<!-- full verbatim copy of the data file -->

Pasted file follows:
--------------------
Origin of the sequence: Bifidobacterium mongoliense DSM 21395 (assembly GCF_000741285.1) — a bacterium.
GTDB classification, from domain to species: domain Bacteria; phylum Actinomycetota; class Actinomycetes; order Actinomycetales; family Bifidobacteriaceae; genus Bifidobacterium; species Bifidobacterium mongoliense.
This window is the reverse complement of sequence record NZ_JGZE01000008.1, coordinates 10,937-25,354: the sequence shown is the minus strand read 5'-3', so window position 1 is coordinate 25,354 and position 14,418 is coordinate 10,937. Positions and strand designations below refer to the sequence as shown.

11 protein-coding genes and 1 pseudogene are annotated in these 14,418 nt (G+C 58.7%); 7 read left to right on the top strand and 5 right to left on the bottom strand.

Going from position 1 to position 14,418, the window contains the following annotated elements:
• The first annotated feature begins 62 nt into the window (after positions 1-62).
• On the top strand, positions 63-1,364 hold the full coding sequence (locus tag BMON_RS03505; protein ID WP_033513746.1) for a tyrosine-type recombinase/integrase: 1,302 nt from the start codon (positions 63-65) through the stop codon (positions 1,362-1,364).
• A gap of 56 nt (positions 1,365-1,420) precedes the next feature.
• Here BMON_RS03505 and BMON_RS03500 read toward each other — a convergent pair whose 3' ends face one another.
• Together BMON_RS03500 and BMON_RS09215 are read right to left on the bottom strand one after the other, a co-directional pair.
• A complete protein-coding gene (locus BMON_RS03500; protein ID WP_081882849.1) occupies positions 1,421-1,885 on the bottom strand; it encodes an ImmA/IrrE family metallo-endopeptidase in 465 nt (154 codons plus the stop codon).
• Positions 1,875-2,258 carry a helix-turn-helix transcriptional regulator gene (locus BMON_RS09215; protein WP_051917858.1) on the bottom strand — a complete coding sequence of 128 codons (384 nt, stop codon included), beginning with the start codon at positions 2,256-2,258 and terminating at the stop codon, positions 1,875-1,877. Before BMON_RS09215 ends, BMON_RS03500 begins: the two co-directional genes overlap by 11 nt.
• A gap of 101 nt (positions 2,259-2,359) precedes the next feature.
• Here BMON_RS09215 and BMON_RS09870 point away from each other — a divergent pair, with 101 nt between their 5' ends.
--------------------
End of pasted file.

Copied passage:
Origin of the sequence: Bifidobacterium mongoliense DSM 21395 (assembly GCF_000741285.1) — a bacterium.
GTDB classification, from domain to species: domain Bacteria; phylum Actinomycetota; class Actinomycetes; order Actinomycetales; family Bifidobacteriaceae; genus Bifidobacterium; species Bifidobacterium mongoliense.
This window is the reverse complement of sequence record NZ_JGZE01000008.1, coordinates 10,937-25,354: the sequence shown is the minus strand read 5'-3', so window position 1 is coordinate 25,354 and position 14,418 is coordinate 10,937. Positions and strand designations below refer to the sequence as shown.

11 protein-coding genes and 1 pseudogene are annotated in these 14,418 nt (G+C 58.7%); 7 read left to right on the top strand and 5 right to left on the bottom strand.

Going from position 1 to position 14,418, the window contains the following annotated elements:
• The first annotated feature begins 62 nt into the window (after positions 1-62).
• On the top strand, positions 63-1,364 hold the full coding sequence (locus tag BMON_RS03505; protein ID WP_033513746.1) for a tyrosine-type recombinase/integrase: 1,302 nt from the start codon (positions 63-65) through the stop codon (positions 1,362-1,364).
• A gap of 56 nt (positions 1,365-1,420) precedes the next feature.
• Here BMON_RS03505 and BMON_RS03500 read toward each other — a convergent pair whose 3' ends face one another.
• Together BMON_RS03500 and BMON_RS09215 are read right to left on the bottom strand one after the other, a co-directional pair.
• A complete protein-coding gene (locus BMON_RS03500; protein ID WP_081882849.1) occupies positions 1,421-1,885 on the bottom strand; it encodes an ImmA/IrrE family metallo-endopeptidase in 465 nt (154 codons plus the stop codon).
• Positions 1,875-2,258 carry a helix-turn-helix transcriptional regulator gene (locus BMON_RS09215; protein WP_051917858.1) on the bottom strand — a complete coding sequence of 128 codons (384 nt, stop codon included), beginning with the start codon at positions 2,256-2,258 and terminating at the stop codon, positions 1,875-1,877. Before BMON_RS09215 ends, BMON_RS03500 begins: the two co-directional genes overlap by 11 nt.
• A gap of 101 nt (positions 2,259-2,359) precedes the next feature.
• Here BMON_RS09215 and BMON_RS09870 point away from each other — a divergent pair, with 101 nt between their 5' ends.